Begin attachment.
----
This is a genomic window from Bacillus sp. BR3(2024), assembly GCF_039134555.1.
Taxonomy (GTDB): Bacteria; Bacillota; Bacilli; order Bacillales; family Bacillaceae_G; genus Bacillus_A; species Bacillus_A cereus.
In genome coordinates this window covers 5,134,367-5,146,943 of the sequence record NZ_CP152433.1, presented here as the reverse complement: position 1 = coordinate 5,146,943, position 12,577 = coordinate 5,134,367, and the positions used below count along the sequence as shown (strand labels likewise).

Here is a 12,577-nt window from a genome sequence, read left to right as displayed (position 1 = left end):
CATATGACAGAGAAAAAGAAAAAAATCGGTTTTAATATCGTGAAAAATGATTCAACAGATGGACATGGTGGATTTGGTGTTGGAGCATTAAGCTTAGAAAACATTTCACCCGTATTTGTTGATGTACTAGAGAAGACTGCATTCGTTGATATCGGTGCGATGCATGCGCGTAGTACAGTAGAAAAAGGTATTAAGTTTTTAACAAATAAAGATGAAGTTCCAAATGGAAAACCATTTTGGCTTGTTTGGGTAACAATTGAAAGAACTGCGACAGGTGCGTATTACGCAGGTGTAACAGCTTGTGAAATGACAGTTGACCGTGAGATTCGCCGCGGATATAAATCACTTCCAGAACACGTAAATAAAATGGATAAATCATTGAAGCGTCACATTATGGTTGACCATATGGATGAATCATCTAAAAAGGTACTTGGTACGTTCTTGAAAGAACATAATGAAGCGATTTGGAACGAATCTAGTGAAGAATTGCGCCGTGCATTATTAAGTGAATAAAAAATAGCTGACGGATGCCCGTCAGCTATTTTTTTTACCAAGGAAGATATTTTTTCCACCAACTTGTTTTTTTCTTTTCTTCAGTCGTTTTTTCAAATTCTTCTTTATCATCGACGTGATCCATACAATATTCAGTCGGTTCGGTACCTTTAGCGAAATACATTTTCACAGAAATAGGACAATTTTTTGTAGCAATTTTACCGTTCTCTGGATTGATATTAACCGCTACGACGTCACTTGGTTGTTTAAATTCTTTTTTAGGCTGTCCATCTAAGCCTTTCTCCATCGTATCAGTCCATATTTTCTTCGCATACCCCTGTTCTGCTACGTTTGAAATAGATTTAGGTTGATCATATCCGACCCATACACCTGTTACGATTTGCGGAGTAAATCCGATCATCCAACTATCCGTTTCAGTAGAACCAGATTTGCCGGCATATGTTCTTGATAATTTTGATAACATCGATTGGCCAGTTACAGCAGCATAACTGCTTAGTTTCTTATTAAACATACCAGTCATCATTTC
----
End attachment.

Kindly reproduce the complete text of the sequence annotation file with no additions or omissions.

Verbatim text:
This is a genomic window from Bacillus sp. BR3(2024), assembly GCF_039134555.1.
Taxonomy (GTDB): Bacteria; Bacillota; Bacilli; order Bacillales; family Bacillaceae_G; genus Bacillus_A; species Bacillus_A cereus.
In genome coordinates this window covers 5,134,367-5,146,943 of the sequence record NZ_CP152433.1, presented here as the reverse complement: position 1 = coordinate 5,146,943, position 12,577 = coordinate 5,134,367, and the positions used below count along the sequence as shown (strand labels likewise).

Here is a 12,577-nt window from a genome sequence, read left to right as displayed (position 1 = left end):
CATATGACAGAGAAAAAGAAAAAAATCGGTTTTAATATCGTGAAAAATGATTCAACAGATGGACATGGTGGATTTGGTGTTGGAGCATTAAGCTTAGAAAACATTTCACCCGTATTTGTTGATGTACTAGAGAAGACTGCATTCGTTGATATCGGTGCGATGCATGCGCGTAGTACAGTAGAAAAAGGTATTAAGTTTTTAACAAATAAAGATGAAGTTCCAAATGGAAAACCATTTTGGCTTGTTTGGGTAACAATTGAAAGAACTGCGACAGGTGCGTATTACGCAGGTGTAACAGCTTGTGAAATGACAGTTGACCGTGAGATTCGCCGCGGATATAAATCACTTCCAGAACACGTAAATAAAATGGATAAATCATTGAAGCGTCACATTATGGTTGACCATATGGATGAATCATCTAAAAAGGTACTTGGTACGTTCTTGAAAGAACATAATGAAGCGATTTGGAACGAATCTAGTGAAGAATTGCGCCGTGCATTATTAAGTGAATAAAAAATAGCTGACGGATGCCCGTCAGCTATTTTTTTTACCAAGGAAGATATTTTTTCCACCAACTTGTTTTTTTCTTTTCTTCAGTCGTTTTTTCAAATTCTTCTTTATCATCGACGTGATCCATACAATATTCAGTCGGTTCGGTACCTTTAGCGAAATACATTTTCACAGAAATAGGACAATTTTTTGTAGCAATTTTACCGTTCTCTGGATTGATATTAACCGCTACGACGTCACTTGGTTGTTTAAATTCTTTTTTAGGCTGTCCATCTAAGCCTTTCTCCATCGTATCAGTCCATATTTTCTTCGCATACCCCTGTTCTGCTACGTTTGAAATAGATTTAGGTTGATCATATCCGACCCATACACCTGTTACGATTTGCGGAGTAAATCCGATCATCCAACTATCCGTTTCAGTAGAACCAGATTTGCCGGCATATGTTCTTGATAATTTTGATAACATCGATTGGCCAGTTACAGCAGCATAACTGCTTAGTTTCTTATTAAACATACCAGTCATCATTTC